In addition to showing just how destructive viruses can be, the ongoing pandemic has exposed the dangers that live animal markets and wild animal meat pose to the world at large.

Experts connected early cases of the coronavirus to the Huanan Seafood Wholesale Market in Wuhan, China. But they have yet to pinpoint the exact origin of the disease. The vast majority of experts do agree that it is highly likely that the disease is zoonotic, a disease that can jump from animals to humans. 

Studies show 60 percent of all human diseases and 75 percent of all emerging infectious diseases are zoonotic. The majority of these diseases arise from western livestock, including chickens, cattle, and pigs.

McArthur explained that the world at large is void of these animals’ perspectives. And non-human animals’ vantage points go largely unseen. That, McArthur told LIVEKINDLY, is where “Hidden” comes in. The book gives a voice to those that would otherwise not be heard.

“[T]hey’re kept under lock and key in windowless facilities like industrial farms, puppy mills, and research laboratories. So, we usually have no perspective. What we do think we know is based on what these industries want us to know,” she explained.

The book, “Hidden,” exposes the plight of non-human animals at the hands of humans. | Kristo Muurimaa

The Invisible Animals

Through its compilation of graphic and harrowing images, “Hidden” reveals the conflict humans have with non-human animals around the globe.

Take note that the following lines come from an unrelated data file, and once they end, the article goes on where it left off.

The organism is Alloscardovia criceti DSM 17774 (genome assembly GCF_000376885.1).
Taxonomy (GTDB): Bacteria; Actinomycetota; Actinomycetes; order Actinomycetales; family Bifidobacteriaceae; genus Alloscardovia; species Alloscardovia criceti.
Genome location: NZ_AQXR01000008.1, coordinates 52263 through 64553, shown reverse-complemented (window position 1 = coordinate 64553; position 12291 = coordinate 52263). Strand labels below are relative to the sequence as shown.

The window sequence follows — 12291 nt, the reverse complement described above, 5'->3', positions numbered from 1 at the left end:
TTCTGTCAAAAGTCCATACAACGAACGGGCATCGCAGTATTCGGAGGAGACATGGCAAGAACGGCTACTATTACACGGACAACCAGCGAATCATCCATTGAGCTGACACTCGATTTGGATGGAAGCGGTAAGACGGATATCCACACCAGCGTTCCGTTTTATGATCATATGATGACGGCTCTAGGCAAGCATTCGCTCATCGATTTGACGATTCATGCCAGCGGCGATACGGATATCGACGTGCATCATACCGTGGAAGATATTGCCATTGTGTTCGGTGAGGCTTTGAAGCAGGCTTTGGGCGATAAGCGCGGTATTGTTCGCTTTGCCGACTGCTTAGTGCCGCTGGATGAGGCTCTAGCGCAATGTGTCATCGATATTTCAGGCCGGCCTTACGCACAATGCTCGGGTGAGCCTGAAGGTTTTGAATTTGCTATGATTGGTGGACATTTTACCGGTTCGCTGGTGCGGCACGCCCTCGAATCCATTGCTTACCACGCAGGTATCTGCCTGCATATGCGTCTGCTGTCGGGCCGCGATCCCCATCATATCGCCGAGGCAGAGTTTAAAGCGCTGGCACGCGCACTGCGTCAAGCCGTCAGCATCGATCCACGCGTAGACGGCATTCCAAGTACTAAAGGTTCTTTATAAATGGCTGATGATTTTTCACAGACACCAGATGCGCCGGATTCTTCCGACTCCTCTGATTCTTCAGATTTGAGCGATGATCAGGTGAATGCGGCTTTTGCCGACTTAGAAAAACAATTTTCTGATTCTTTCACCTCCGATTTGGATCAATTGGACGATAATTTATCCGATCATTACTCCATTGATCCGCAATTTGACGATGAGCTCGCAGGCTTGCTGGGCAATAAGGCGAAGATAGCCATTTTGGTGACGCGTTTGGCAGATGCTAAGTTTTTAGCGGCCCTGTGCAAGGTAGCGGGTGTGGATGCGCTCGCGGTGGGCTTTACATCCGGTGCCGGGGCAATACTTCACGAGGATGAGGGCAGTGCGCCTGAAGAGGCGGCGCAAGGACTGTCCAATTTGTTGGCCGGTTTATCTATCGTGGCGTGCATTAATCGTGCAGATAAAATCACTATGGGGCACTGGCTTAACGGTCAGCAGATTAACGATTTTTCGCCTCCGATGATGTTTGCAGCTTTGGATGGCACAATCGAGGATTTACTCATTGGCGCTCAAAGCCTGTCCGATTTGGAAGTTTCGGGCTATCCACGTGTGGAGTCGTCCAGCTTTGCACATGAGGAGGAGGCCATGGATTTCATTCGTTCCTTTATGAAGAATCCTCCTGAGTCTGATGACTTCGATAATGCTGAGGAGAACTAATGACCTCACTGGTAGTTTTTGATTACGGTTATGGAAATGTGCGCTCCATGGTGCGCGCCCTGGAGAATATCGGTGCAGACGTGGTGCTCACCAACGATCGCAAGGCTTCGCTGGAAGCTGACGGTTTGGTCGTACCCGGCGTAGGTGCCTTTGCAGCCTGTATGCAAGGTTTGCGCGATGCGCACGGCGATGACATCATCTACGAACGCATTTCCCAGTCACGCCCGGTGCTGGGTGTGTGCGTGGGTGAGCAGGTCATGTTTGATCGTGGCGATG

Vegan activist Joaquin Phoenix wrote the book’s foreword. In a release, he said: “The photojournalists represented in Hidden have entered some of the darkest… places in the world. The images they have captured are a searing reminder of our unpardonable behavior towards animals. [They] will serve as beacons of change for years to come.

And while all of the images each tell their own tales, McArthur says they all share commonalities. “I can describe many of them as poignant, subtle, revelatory, beautifully rendered, and brutal,” McArthur said.

She added: “The effect these images have on me is that, when I see them, I want to work harder, change everything, share them with everyone, and spread a whole lot of love and education around the world, which will empower us to change what we have done and continue to do to the complex and fascinating animals with whom we share this earth.”